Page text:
But wages don’t tell the whole story, some economists argue. Broader measures of compensation casting a rosier light on what Americans take home — in particular in the higher-skilled jobs that come with benefits.

Government data shows companies’ spending on benefits has jumped 16 percent since 2004, after adjusting for inflation, compared to a 2 percent increase in wages. Some of that reflects higher health care costs that companies have covered through employee insurance programs. But it also includes things like bonuses, vacation time and tuition reimbursement. And all told, benefits now make up 31.6 percent of workers’ total compensation, a share that has steadily risen over the past decade, according to government data.

Meanwhile, bonuses and other awards have spiked to the highest level in more than three decades, according to an analysis by consulting firm Aon Hewitt. A survey this summer by the Society for Human Resource Management, an industry group, found about 35 percent of companies increased spending on benefits, up 7 percentage points from the previous year.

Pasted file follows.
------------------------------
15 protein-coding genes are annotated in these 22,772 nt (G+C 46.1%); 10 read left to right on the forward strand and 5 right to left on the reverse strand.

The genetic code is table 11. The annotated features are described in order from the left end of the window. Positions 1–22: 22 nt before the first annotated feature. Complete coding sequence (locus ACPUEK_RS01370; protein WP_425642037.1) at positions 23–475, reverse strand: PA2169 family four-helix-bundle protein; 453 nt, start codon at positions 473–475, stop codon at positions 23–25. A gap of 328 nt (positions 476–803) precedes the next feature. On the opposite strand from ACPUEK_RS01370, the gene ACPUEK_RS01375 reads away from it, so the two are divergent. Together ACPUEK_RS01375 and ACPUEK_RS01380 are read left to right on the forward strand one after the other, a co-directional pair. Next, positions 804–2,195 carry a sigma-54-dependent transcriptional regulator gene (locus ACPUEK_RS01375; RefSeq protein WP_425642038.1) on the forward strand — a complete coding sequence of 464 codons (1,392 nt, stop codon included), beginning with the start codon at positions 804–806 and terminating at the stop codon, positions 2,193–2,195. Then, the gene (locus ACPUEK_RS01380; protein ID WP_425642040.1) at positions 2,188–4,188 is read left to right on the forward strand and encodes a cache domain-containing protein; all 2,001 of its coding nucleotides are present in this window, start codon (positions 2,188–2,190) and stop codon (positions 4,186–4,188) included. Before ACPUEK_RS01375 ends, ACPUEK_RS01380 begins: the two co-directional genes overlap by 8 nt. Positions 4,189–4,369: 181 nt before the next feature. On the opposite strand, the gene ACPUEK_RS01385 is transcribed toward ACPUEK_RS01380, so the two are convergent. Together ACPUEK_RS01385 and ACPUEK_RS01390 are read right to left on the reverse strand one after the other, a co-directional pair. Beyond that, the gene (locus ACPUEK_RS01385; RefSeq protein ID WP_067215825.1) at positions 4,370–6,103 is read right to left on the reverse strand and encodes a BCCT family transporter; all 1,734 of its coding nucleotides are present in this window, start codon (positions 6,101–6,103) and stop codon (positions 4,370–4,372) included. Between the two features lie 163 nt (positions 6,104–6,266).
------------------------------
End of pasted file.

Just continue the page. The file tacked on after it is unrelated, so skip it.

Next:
“Wages tell you almost nothing,” said John Silvia, chief economist at Wells Fargo. “It has changed over the last 20 to 30 years as companies try to compensate workers in a way that matches their lifestyle.”

Of course, the growth in benefits can only occur at businesses that offer them in the first place, most frequently in white-collar industries where salaries are more generous. For many low-skilled workers, the paycheck is the end of the line. In industries such as retail and fast-food, labor groups are pushing to raise the minimum wage to $15 an hour. And even in jobs that have enjoyed bigger benefits, experts warn that workers don’t always come out ahead if they sacrifice traditional raises for other forms of compensation.

“I see it mostly as a risk shift onto workers,” said Josh Bivens, research and policy director at the left-leaning Economic Policy Institute.